When the winter months hit, many of us feel the need to hibernate.
Suddenly, getting out of bed in the morning is a Herculean task. Mid-day fatigue rises to another level. Going to the gym—a task that was easy during the summer and fall—now feels nearly impossible.
Is this just your imagination? Probably not. Odds are it’s winter-related fatigue. There are scientific reasons people feel more tired during winter than they do during other seasons. The good news is you can take steps to fight the fatigue and stay energetic, even during the darkest days of winter.
Less Sun Makes Us More Sleepy
Stepping outside on a sunny day is one of life’s simple pleasures. It’s also something we don’t get the chance to do very often during winter.
For one, the days get shorter during winter. This is especially true for those living in northern cities. For example, take a city like Cleveland, Ohio. On June 21 (the summer solstice), the sun was in the sky for 15 hours, 10 minutes and 21 seconds. On December 21st (the winter solstice), the sun will be in the sky for 9 hours, 10 minutes and 11 seconds. That’s over six hours of less daylight.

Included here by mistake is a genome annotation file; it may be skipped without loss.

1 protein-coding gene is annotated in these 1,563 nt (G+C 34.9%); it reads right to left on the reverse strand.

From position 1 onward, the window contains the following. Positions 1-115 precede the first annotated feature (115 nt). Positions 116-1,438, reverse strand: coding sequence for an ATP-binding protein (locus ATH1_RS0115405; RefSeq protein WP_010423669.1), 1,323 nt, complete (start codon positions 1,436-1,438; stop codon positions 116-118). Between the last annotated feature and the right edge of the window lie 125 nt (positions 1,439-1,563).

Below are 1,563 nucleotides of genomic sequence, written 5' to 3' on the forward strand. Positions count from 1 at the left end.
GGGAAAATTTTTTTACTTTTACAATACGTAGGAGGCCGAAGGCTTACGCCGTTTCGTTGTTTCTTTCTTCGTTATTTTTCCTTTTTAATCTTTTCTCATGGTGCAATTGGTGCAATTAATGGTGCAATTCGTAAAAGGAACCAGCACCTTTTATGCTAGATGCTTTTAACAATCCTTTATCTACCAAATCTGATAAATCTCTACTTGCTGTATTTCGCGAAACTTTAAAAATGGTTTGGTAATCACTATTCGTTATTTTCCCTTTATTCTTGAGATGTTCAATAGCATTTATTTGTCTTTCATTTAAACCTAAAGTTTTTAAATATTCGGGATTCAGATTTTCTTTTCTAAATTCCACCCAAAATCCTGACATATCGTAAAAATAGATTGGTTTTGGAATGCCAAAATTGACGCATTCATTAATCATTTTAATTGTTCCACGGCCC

While everyone enjoys a nice day, sunlight is closely tied to human biology. Melatonin is a hormone produced by the pineal gland inside the brain. Melatonin regulates sleep and wakefulness. When we’re in the dark, our bodies produces more melatonin. Winter is a dark time, so our bodies produce more melatonin in response. This leads to excessive feelings of fatigue and tiredness. According to the Mayo Clinic, “the change in season can disrupt the balance of the body’s level of melatonin, which plays a role in sleep patterns and mood.”
The above information was obtained from Stack.com. Visit their website to see more information pertaining to Winter Fatigue: